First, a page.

Sherlock Holmes: One of my favourite passages

Sherlock Holmes was one of the first detectives whose exploits I began reading. I still remember that issue of a mystery stories magazine – whose name I cannot recall-  dedicated to Sir Arthur Conan Doyle,  in which I made the acquaintance of Mr Holmes in  ‘A Scandal in Bohemia’ and then in ‘The Red-Headed League’. I soon bought my first Sherlock Holmes book …. The Adventures of Sherlock Holmes way back in the early 1980s and remember those long evenings when I sat reading the grim ‘The Adventure of the Speckled Band’, ‘The Adventure of Engineer’s Thumb’ and particularly ‘Five Orange Pips’  and others. The book  was soon followed by others containing the canon and even after all these years, I can well remember that lazy Sunday when I sat with the ‘Memoirs of Sherlock Holmes’, through the gloomy ‘The Greek Interpreter’ and ‘The Resident Patient’ and  then experiencing a profound feeling feeling of loss as I reached the end of ‘The Final Problem’. Fortunately, I did not have to have wait almost ten years for the resurrection, but just the next visit to the market to pick up ‘The Return of Sherlock Holmes’.

The attraction of Holmes is hard to define. He may have his detractors but there is no disputing the fact that the character has become the benchmark for detective fiction – though not the first in the genre. The number of film adaptions, TV miniseries, papers, pastiches, parodies and other forms of imitation are proof of his popularity. And as writers are getting aware, the Victorian Age is the perfect stage for popular fiction from romances to murder mysteries to the supernatural and the new genres like ‘steampunk’. However,  much can be said on all this and I shall return to this theme later.  Here my sole pupose is to display one of my most favourites pieces from a Holmes’ story.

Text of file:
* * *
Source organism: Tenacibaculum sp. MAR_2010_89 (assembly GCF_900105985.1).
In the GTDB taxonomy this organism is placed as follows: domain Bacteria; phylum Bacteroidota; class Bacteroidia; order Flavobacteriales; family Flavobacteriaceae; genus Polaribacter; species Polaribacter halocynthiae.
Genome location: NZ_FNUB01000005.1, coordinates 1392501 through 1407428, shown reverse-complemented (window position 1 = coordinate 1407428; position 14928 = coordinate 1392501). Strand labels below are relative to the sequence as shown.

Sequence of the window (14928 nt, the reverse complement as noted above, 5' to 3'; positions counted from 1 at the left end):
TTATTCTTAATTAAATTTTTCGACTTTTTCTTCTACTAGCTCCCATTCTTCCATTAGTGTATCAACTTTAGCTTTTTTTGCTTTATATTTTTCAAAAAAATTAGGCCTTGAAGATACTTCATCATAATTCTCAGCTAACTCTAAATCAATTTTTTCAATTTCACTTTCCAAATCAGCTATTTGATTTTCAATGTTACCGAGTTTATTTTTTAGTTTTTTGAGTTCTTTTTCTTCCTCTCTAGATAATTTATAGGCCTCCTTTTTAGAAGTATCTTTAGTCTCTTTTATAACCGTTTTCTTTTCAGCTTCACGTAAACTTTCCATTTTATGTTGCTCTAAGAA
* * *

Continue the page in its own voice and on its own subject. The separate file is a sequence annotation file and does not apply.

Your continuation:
I shall not tell which story is it. Those familiar with the works will be able to place it, and for those who are not, it may not make much difference. Nor will I forsake the temptation to be casually indolent by refraining from adding a brief sketch of the plot. My purpose is just to display the brilliant dialogue often encountered in the canon. One prevailing feature of the Holmes’ stories is a fierce sense of egalitarianism, which is remarkable in the early 20th century.  Look at Holmes’ indifference to the concerns of two powerful figures, with whom he acts in almost a brusque manner underneath a facade of charm .

…..Holmes considered for some little time.
“Now, sir, I must ask you more particularly what this document is, and why its disappearance should have such momentous consequences?”
The two statesmen exchanged a quick glance and the Premier’s shaggy eyebrows gathered in a frown.
“Mr. Holmes, the envelope is a long, thin one of pale blue colour. There is a seal of red wax stamped with a crouching lion. It is addressed in large, bold handwriting to —“
“I fear, sir,” said Holmes, “that, interesting and indeed essential as these details are, my inquiries must go more to the root of things. What was the letter?”
“That is a State secret of the utmost importance, and I fear that I cannot tell you, nor do I see that it is necessary. If by the aid of the powers which you are said to possess you can find such an envelope as I describe with its enclosure, you will have deserved well of your country, and earned any reward which it lies in our power to bestow.”

Sherlock Holmes rose with a smile.
“You are two of the most busy men in the country,” said he, “and in my own small way I have also a good many calls upon me. I regret exceedingly that I cannot help you in this matter, and any continuation of this interview would be a waste of time.”

The ending to this story is one of those rare examples – which will be effective in any form or medium of expression – be it the printed word, a drawing or being enacted . 

~~ The Premier looked at Holmes with twinkling eyes.
“Come, sir,” said he. “There is more in this than meets the eye. How came the letter back in the box?”
Holmes turned away smiling from the keen scrutiny of those wonderful eyes.
“We also have our diplomatic secrets,” said he, and picking up his hat he turned to the door.


Leave a Reply

Fill in your details below or click an icon to log in: Logo

You are commenting using your account. Log Out /  Change )

Google+ photo

You are commenting using your Google+ account. Log Out /  Change )

Twitter picture

You are commenting using your Twitter account. Log Out /  Change )

Facebook photo

You are commenting using your Facebook account. Log Out /  Change )


Connecting to %s

%d bloggers like this: